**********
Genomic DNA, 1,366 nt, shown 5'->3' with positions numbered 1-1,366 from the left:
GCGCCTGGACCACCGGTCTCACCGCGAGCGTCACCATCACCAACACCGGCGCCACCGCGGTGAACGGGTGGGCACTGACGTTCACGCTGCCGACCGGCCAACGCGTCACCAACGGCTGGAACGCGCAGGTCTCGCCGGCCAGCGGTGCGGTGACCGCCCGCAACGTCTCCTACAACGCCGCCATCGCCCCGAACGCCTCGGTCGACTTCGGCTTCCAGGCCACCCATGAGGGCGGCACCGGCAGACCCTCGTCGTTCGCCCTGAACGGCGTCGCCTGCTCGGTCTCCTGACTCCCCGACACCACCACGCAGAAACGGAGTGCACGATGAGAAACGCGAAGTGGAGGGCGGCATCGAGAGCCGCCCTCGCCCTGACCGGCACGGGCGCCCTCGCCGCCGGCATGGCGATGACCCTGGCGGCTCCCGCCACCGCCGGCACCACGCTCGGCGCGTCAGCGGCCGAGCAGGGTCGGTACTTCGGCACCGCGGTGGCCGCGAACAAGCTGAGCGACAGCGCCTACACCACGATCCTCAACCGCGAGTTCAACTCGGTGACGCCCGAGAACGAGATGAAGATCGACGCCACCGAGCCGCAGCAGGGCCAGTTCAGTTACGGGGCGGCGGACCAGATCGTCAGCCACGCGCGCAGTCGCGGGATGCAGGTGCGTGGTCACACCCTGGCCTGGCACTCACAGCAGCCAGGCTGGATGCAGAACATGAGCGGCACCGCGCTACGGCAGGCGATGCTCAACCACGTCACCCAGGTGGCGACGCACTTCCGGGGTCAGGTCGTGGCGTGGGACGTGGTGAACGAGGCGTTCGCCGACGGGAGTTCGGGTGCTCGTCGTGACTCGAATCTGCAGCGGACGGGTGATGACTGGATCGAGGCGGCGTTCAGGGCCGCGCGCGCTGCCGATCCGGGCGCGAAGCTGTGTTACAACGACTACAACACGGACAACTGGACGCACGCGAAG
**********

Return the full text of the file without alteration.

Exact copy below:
Genomic DNA, 1,366 nt, shown 5'->3' with positions numbered 1-1,366 from the left:
GCGCCTGGACCACCGGTCTCACCGCGAGCGTCACCATCACCAACACCGGCGCCACCGCGGTGAACGGGTGGGCACTGACGTTCACGCTGCCGACCGGCCAACGCGTCACCAACGGCTGGAACGCGCAGGTCTCGCCGGCCAGCGGTGCGGTGACCGCCCGCAACGTCTCCTACAACGCCGCCATCGCCCCGAACGCCTCGGTCGACTTCGGCTTCCAGGCCACCCATGAGGGCGGCACCGGCAGACCCTCGTCGTTCGCCCTGAACGGCGTCGCCTGCTCGGTCTCCTGACTCCCCGACACCACCACGCAGAAACGGAGTGCACGATGAGAAACGCGAAGTGGAGGGCGGCATCGAGAGCCGCCCTCGCCCTGACCGGCACGGGCGCCCTCGCCGCCGGCATGGCGATGACCCTGGCGGCTCCCGCCACCGCCGGCACCACGCTCGGCGCGTCAGCGGCCGAGCAGGGTCGGTACTTCGGCACCGCGGTGGCCGCGAACAAGCTGAGCGACAGCGCCTACACCACGATCCTCAACCGCGAGTTCAACTCGGTGACGCCCGAGAACGAGATGAAGATCGACGCCACCGAGCCGCAGCAGGGCCAGTTCAGTTACGGGGCGGCGGACCAGATCGTCAGCCACGCGCGCAGTCGCGGGATGCAGGTGCGTGGTCACACCCTGGCCTGGCACTCACAGCAGCCAGGCTGGATGCAGAACATGAGCGGCACCGCGCTACGGCAGGCGATGCTCAACCACGTCACCCAGGTGGCGACGCACTTCCGGGGTCAGGTCGTGGCGTGGGACGTGGTGAACGAGGCGTTCGCCGACGGGAGTTCGGGTGCTCGTCGTGACTCGAATCTGCAGCGGACGGGTGATGACTGGATCGAGGCGGCGTTCAGGGCCGCGCGCGCTGCCGATCCGGGCGCGAAGCTGTGTTACAACGACTACAACACGGACAACTGGACGCACGCGAAG